WCSP here says "C. Asia 32 KAZ KGZ TZK UZB", which is more than you left at Eremurus robustus, but considerably less than you correctly removed. "32" is "Middle Asia", although this includes TKM (Turkmenistan) which isn't in the WCSP distribution. So should it be categorized under the four countries (the Level 3 codes) or at the regional level (Category:Flora of Middle Asia)? Peter coxhead (talk) 21:36, 10 May 2015 (UTC)

Hmm, I've never seen GRIN and WCSP disagree like that before. I suppose leaving just Category:Flora of Central Asia would be ok. It still accurately describes the distribution, much like using Category:Flora of Northern Europe when a plant is found in all but Iceland. Thanks for catching that. I'll go ahead and change it. Rkitko (talk) 21:42, 10 May 2015 (UTC)

Redirect species to genus?[edit]

Hi, I saw that you had recently deleted the redirect Lepturus repens with the note "bad redirect -- we don't redirect species to a genus article." I thought we did do that, or at least I've seen many of them, and I'm afraid I've done it more than a few times. My thinking was that it's helpful to the reader to get some information from the genus article even if we don't have specific information about the species. Is there a guidance on such questions somewhere? Thanks,  SchreiberBike | ⌨  04:31, 15 May 2015 (UTC)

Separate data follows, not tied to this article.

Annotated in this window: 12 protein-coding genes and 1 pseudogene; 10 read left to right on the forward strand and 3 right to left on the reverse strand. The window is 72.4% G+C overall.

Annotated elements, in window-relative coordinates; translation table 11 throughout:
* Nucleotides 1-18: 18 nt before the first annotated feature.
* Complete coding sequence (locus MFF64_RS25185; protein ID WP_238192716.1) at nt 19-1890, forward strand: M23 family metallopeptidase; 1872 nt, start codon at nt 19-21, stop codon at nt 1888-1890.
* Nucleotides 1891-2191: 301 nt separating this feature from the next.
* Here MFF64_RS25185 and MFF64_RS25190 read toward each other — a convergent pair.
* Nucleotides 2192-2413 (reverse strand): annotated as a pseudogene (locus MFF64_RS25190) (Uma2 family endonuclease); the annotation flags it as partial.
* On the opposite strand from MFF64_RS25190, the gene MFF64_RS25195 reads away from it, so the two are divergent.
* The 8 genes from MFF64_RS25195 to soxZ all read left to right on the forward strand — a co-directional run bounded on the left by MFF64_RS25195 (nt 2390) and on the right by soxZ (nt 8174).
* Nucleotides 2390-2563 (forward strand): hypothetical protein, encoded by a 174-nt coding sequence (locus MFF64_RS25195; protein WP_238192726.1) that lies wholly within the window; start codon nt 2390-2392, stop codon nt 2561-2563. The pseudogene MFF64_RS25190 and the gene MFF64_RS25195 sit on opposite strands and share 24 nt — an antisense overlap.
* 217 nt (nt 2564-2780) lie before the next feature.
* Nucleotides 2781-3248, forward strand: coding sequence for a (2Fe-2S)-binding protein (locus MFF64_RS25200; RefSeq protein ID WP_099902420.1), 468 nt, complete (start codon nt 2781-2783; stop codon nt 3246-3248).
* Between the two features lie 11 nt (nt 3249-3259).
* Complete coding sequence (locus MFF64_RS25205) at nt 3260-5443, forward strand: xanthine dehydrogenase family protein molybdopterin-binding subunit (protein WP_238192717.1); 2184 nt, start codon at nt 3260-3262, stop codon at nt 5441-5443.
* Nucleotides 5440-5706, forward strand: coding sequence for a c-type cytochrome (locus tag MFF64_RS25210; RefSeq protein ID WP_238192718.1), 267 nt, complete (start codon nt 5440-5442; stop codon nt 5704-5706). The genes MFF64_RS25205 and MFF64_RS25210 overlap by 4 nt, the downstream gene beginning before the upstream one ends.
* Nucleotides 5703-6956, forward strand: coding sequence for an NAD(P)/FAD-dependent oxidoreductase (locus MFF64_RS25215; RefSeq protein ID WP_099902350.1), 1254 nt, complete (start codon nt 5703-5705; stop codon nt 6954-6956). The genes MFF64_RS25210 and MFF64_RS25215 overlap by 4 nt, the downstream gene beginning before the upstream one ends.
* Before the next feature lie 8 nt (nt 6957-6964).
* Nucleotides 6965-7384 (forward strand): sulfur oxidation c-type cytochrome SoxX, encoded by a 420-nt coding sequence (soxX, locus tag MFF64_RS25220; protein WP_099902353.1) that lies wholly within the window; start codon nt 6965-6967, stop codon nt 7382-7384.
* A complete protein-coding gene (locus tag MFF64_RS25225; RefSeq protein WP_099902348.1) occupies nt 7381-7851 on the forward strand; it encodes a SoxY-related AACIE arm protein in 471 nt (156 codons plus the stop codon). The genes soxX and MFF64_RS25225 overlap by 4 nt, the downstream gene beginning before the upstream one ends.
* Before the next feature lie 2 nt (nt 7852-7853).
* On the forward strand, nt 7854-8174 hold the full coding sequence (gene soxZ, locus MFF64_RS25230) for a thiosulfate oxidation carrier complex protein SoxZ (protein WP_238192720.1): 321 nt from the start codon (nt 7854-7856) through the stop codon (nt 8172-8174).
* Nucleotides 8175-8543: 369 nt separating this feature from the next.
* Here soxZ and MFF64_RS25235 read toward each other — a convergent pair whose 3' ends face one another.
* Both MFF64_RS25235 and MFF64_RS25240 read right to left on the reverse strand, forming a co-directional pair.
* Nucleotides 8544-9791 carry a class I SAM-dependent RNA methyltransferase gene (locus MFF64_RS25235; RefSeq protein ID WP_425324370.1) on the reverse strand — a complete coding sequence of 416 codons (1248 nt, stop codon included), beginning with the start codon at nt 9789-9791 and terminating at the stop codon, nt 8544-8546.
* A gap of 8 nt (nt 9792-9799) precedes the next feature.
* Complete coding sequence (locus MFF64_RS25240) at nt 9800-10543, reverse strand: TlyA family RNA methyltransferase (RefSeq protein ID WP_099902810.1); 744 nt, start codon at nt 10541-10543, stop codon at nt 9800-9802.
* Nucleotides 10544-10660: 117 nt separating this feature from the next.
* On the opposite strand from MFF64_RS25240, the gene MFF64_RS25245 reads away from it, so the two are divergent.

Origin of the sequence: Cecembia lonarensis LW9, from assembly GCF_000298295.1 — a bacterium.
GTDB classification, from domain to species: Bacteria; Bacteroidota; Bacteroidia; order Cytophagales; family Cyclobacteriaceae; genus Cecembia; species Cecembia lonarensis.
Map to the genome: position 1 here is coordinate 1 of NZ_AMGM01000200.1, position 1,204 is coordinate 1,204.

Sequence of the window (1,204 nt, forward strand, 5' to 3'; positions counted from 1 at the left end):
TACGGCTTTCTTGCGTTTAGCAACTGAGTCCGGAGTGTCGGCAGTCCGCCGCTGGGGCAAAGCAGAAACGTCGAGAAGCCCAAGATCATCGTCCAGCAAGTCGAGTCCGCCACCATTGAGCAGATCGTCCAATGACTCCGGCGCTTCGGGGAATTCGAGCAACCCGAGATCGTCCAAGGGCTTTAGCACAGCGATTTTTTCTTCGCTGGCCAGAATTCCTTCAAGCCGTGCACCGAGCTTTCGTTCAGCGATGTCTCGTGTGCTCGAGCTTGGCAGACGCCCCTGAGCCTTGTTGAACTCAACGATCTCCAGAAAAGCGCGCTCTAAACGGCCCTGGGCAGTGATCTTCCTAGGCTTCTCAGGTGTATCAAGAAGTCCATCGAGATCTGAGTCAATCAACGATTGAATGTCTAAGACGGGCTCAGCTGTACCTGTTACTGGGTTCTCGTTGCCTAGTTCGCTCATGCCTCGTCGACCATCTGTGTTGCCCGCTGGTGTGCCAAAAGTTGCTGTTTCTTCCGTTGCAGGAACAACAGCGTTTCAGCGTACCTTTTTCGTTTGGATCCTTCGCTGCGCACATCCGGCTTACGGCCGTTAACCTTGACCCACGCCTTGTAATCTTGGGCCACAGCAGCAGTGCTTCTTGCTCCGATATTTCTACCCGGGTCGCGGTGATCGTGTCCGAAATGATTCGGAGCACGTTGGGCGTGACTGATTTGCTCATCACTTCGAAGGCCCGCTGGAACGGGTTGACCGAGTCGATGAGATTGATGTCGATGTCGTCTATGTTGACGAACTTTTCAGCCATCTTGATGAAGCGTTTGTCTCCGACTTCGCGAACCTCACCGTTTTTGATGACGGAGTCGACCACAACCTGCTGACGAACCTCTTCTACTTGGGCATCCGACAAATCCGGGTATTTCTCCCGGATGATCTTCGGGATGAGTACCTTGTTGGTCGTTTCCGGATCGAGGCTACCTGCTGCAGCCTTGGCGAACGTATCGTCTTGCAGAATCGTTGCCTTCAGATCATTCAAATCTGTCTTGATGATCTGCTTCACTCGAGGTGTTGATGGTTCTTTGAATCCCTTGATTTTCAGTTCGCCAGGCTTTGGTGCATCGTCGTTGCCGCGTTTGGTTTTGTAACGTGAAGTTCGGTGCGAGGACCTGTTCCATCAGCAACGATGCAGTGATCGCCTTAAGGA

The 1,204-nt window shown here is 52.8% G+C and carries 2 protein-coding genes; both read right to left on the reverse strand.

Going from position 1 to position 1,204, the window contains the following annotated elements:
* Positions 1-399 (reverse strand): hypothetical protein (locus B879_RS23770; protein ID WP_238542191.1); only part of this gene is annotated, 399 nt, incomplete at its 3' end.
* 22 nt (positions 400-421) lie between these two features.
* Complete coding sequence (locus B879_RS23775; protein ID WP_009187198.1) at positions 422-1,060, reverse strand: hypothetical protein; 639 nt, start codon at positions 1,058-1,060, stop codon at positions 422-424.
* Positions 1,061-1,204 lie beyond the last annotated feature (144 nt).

@SchreiberBike: Yes, generally there's no reason to redirect a species article to its genus article, primarily because the genus article doesn't provide much information on the topic of the species (WP:R#DELETE item 10). The only time we redirect a species to a genus is when that genus is monotypic (WP:MONOTYPICFLORA). Red links invite users to create a new article on that species; a blue redirect to the genus creates the false impression that we already have an article that comprehensively covers that topic. From WP:REDDEAL: "The red link may identify a need to create a redirect to another article, but only if that article comprehensively deals with the topic." That's almost never the case when you redirect a species to a genus; the genus article will give some minor context, but it's never comprehensive. A red link is more likely to be turned into a new article on the subject than a blue redirect link. If you happen to find many of these clustered in certain organism groups, it might be worthwhile to approach the associated WikiProject for guidance. It's certainly possible that the editors involved have a different philosophy or interpretation of the guidelines and there may be a good reason I've missed to do this, but I can't think of one at the moment. You can always nominate such redirects for deletion at WP:RFD. Cheers, Rkitko (talk) 12:40, 15 May 2015 (UTC)